Sunday, March 08, 2009

Economic Tsunamis and Changing Business Climates

In today's NY Times, Thomas Friedman writes:

"We have created a system for growth that depended on our building more and more stores to sell more and more stuff made in more and more factories in China, powered by more and more coal that would cause more and more climate change but earn China more and more dollars to buy more and more U.S. T-bills so America would have more and more money to build more and more stores and sell more and more stuff that would employ more and more Chinese ...

He goes on to state that 2008 marks the Great Disruption, where both the market and the environment say "no more." I like Friedman, but he's a bit breathless in this "discovery". However, Friedman often represents the leading edge of the main stream. Either he is prescient, or so influential that his writing shifts opinion. What I find intriguing about this article is not the idea that our economy is exceeding the carrying capacity of our ecosystem, but rather that, through Tom, the idea is now reaching lots of people.

Friedman may call it the Great Disruption, but for many it may seem like the Great Deception. For 60 years, the answer for most problems has been economic development. Growth is good. A rising tide lifts all ships. A superficial concept, as any rising tide in a closed system (like Earth) means a falling tide elsewhere. But due to the way we keep score (GAAP and GDP), the falling tide was hidden. Or perhaps, like those people getting fish during the falling tide before the tsunami, we were just unaware of the danger. It was deceptively calm before the wave hit.

I am underwhelmed by the predictive power of Friedman or other pundits. As Taleb says in Black Swan, "what is surprising is not the magnitude of our forecast errors, but our absence of awareness of it." So I don't know if 2008 was the inflection point of a Great Disruption (although if it is, I am sure Friedman will take credit for telling us so).

In the article, Friedman claims to be optimistic about the positive changes he is seeing. Since I am an unrepentant optimist, I am too. But I am optimistic for the entrepreneurs, not the dinosaurs. While Friedman sees climate change being the dominant force in "Hot Flat and Crowded," I think that the changes in the business climate may be faster and more furious. As a Washington Post article reported in 2005, "19 of today's 25 largest U.S. companies didn't exist four decades ago." It is instructive to look at how companies have evolved in the Fortune list. Is the period from 2005-45 likely to be more tumultuous than 1965-2005? Where should you get a job? Invest your IRA?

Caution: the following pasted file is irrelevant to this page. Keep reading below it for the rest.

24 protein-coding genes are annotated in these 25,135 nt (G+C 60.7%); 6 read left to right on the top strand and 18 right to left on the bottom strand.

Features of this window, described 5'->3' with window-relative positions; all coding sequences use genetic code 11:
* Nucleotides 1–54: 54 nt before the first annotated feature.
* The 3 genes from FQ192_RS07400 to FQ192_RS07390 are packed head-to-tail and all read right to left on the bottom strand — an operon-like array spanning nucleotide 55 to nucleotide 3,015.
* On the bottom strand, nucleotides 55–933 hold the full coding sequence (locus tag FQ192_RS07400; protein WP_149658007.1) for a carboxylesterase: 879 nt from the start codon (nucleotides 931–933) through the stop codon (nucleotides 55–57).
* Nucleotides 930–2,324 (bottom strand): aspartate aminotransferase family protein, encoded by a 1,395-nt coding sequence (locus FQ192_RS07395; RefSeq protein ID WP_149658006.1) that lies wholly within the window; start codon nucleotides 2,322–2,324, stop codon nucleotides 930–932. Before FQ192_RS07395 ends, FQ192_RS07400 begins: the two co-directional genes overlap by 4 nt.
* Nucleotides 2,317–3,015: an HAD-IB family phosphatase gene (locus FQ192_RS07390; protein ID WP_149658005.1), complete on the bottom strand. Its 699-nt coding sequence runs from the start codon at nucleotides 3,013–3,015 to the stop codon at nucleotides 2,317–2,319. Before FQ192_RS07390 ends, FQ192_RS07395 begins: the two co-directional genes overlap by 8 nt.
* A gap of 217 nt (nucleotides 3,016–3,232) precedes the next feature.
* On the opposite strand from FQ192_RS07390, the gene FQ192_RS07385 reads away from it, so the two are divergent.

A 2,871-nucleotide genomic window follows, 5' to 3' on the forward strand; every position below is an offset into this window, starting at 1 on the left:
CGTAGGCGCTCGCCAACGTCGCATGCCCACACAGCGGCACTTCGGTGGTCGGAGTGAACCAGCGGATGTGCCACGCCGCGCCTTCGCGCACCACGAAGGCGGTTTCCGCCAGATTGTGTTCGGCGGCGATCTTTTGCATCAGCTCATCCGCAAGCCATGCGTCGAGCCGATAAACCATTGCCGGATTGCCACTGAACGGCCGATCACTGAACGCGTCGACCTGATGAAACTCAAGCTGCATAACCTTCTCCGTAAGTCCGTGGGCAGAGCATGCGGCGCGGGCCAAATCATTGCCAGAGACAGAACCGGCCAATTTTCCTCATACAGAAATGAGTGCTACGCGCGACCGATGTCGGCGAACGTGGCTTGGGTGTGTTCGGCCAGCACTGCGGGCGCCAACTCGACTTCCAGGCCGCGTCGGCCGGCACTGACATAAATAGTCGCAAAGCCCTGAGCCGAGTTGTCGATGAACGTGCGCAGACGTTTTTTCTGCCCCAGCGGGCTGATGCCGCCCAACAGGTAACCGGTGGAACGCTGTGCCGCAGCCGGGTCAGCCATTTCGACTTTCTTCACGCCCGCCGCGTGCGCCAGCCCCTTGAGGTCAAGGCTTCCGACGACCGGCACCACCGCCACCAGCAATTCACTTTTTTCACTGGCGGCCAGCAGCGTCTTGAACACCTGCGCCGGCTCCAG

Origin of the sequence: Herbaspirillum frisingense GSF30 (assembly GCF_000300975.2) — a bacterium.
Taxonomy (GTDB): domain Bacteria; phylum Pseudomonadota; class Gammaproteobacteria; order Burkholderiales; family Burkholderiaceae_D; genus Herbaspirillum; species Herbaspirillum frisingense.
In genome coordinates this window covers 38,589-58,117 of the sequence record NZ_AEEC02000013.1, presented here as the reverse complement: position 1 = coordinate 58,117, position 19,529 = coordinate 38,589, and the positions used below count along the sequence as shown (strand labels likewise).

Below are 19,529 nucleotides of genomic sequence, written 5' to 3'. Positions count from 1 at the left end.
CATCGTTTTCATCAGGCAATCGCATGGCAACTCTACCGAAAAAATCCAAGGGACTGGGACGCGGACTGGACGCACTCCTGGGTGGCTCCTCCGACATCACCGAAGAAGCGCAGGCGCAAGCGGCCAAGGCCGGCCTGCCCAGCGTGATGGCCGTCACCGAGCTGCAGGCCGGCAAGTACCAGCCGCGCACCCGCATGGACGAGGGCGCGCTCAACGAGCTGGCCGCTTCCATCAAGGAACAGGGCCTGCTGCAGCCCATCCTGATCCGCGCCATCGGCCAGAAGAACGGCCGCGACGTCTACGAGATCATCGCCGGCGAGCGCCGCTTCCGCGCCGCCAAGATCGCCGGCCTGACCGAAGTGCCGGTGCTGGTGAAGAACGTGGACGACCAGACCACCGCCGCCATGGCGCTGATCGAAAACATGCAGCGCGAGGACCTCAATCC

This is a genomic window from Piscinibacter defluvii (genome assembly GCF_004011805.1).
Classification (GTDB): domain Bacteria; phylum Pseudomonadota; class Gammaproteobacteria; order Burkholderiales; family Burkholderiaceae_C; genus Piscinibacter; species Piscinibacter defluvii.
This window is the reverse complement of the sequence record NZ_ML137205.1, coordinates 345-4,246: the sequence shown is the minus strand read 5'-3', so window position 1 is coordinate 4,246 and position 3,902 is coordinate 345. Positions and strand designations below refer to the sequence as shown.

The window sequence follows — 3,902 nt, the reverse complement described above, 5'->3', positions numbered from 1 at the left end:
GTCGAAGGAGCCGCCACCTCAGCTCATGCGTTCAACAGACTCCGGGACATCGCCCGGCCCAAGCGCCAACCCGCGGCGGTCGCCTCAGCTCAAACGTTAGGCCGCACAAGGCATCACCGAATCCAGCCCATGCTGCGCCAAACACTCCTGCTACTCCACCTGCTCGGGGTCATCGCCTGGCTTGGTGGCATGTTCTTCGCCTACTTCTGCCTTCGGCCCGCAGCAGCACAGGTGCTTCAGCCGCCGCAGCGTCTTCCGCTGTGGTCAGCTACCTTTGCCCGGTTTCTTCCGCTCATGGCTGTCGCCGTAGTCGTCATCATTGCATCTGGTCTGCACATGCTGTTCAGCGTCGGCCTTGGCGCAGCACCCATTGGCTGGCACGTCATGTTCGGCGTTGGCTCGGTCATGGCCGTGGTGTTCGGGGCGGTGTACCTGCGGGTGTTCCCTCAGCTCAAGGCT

Here are the 2008 Top 10 largest US companies:

1. Wal-Mart Stores, 2. Exxon Mobil, 3. Chevron, 4. General Motors, 5. ConocoPhillips, 6. General Electric, 7. Ford Motor, 8. Citigroup, 9. Bank of America, 10. AT&T

See any dinosaurs in their death throes due to "business climate change" on this list? I do. If Friedman is right about the Great Disruption, these companies may also be those most disrupted by economic and ecological climate change. They all appear to be leaders in the business model described in Friedman's quote at the beginning of this post. Grabbing fish at the low tide. Growing off roots deep in the petro-consumptive business model.

As for those emerging firms that may prove more adept in the new economic and ecological climate, you may be able to find them in lists such as Fast 50, Social Capitalists or Global 100. Or maybe at your local algae farm or brewer. Those that grow from more regenerative business models. But hey, I'm no pundit. Just trying to figure it out for myself, rather than letting so-called experts figure it out for me.

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